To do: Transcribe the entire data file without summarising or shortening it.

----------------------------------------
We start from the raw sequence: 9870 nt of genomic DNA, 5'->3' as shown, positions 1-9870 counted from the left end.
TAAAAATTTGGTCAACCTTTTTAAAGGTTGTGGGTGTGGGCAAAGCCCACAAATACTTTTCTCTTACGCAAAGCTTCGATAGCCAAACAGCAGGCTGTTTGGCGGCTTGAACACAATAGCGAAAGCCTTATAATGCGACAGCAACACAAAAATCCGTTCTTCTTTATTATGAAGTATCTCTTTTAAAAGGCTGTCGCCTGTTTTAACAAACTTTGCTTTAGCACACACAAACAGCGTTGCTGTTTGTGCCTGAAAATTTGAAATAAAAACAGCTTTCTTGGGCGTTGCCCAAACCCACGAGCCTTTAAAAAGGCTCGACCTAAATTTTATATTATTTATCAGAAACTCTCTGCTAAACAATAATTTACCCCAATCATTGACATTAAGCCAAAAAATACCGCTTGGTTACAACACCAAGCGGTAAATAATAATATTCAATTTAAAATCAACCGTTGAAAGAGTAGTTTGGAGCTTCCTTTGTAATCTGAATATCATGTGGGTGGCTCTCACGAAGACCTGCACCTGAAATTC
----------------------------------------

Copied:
We start from the raw sequence: 9870 nt of genomic DNA, 5'->3' as shown, positions 1-9870 counted from the left end.
TAAAAATTTGGTCAACCTTTTTAAAGGTTGTGGGTGTGGGCAAAGCCCACAAATACTTTTCTCTTACGCAAAGCTTCGATAGCCAAACAGCAGGCTGTTTGGCGGCTTGAACACAATAGCGAAAGCCTTATAATGCGACAGCAACACAAAAATCCGTTCTTCTTTATTATGAAGTATCTCTTTTAAAAGGCTGTCGCCTGTTTTAACAAACTTTGCTTTAGCACACACAAACAGCGTTGCTGTTTGTGCCTGAAAATTTGAAATAAAAACAGCTTTCTTGGGCGTTGCCCAAACCCACGAGCCTTTAAAAAGGCTCGACCTAAATTTTATATTATTTATCAGAAACTCTCTGCTAAACAATAATTTACCCCAATCATTGACATTAAGCCAAAAAATACCGCTTGGTTACAACACCAAGCGGTAAATAATAATATTCAATTTAAAATCAACCGTTGAAAGAGTAGTTTGGAGCTTCCTTTGTAATCTGAATATCATGTGGGTGGCTCTCACGAAGACCTGCACCTGAAATTC